Big meals vs snacking: Which is better?


Fact Box

  • Theories as to how the daily American eating structure of 'breakfast, lunch, and dinner' arose include European settlers' desire to differentiate themselves from Native Americans who ate when they got hungry. 'Civilized people ate properly and boundaried their eating, thus differentiating themselves from the animal kingdom, where grazing is the norm.'
  • The Food Surveys Research Group found that snacks supply, on average, about 25% of the daily caloric intake for US adults.
  • Experts at the MD Anderson Center suggest the healthiest snacks should include 'an unrefined carbohydrate, like fruit or whole grain crackers, and a protein, like peanut butter or cheese.'
  • According to data from the The Food and Agriculture Organization of the United Nations, the average American eats more than 3,600 calories a day.

Jimmy (Snacking)

Throughout history, the concept of meals has adapted to the prevailing culture. The ancient Romans ate only one meal a day, while the Industrial Revolution spurred the popularity of breakfast. In a recent Pew Research Center survey, 52% of Americans said they're usually trying to do two or more things at once. Given the shifts in our modern lifestyles, it's clear that smaller, more frequent meals are most beneficial.

There are many health benefits to snacking. According to nutritionist Vandita Jain, 'Keeping long gaps in between meals can lead to low energy.' The Cleveland Clinic backs up this claim, saying frequent smaller meals 'can aid in satisfying the appetite, stabilizing blood sugar levels, and providing nutrients to the body.' The increased energy from the consistent intake of nutrients can help us better manage our stress, happiness, and well-being. Additionally, studies have shown that nutrient-dense foods near bedtime can increase the quality of sleep. And with better sleep comes improved immune systems, moods, and memory.

America has a weight problem. According to the CDC, 42% of Americans are obese. Researchers have found those who eat smaller, more frequent meals are healthier. In addition, they typically avoid alcohol with meals, a contributing factor to weight gain. Conversely, three-meals-a-day group(s) reported 'higher levels of hunger and an increased desire to eat and, thus, a tendency to gain weight.' As Americans weigh and work more than ever, the easy preparation and consumption of smaller meals saves valuable time and can have exponential health benefits.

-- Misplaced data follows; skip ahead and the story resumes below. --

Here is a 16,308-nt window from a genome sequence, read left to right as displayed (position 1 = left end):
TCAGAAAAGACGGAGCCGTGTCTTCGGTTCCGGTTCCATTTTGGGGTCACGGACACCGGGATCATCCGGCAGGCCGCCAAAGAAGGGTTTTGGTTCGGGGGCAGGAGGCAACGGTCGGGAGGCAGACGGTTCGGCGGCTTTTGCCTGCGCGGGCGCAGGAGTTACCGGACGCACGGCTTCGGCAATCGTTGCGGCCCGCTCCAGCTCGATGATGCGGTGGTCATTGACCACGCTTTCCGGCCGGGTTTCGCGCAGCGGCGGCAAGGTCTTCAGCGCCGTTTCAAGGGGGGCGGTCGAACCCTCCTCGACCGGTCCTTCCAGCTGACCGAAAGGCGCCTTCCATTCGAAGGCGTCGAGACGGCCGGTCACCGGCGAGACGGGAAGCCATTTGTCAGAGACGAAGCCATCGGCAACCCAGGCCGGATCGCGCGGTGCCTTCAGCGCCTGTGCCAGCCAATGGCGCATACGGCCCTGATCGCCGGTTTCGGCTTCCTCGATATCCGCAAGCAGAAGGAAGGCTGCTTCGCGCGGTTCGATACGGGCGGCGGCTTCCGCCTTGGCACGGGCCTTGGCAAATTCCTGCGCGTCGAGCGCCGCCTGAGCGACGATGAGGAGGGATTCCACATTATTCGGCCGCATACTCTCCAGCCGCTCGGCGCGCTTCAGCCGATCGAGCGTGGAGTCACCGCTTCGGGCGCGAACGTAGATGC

Samir (Big Meals)

We have all heard the phrase 'there are those who live to eat, and those who eat to live.' However, no matter which approach one chooses, eating three meals a day is better than spending the day snacking.

Conventional wisdom dictates that nothing beats the convenience and accessibility of having three square meals a day, especially with busy lifestyles all around.

Registered dietitian Martha McKittrick says that three regular big meals are perfect for those with portion control issues. Fewer meal times mean fewer opportunities to overindulge.

This line of argument is further supported by Dr. Valter Longo, who believes that most people underestimate the calories they are about to consume. Additionally, Dr. Longo states that eating fewer meals means prioritizing disease avoidance, lifespan, and weight loss, saying, 'Even three meals might be too much.'

One study by Cornell University found that skipping breakfast means fewer overall calories. And for those who are weight conscious, the study reinforced that 'If you decrease the number of occasions to eat, your total calorie intake goes down.'

Additionally, the more you snack, the higher the chance that junk food will make it into your daily diet, as meals usually do not incorporate so-called 'empty calories.' 

There is a persistent myth that big meals lead to extremely volatile blood sugar levels, a worrying prospect for diabetic patients. However, several scientists have debunked it. Three big meals are enough 'to send a signal to the body that it doesn't have to store calories,' according to Noralyn Mills, spokeswoman for the American Diabetes Association.

Grazing and snacking throughout the day simply won't provide the framework for healthy eating that most people require. 

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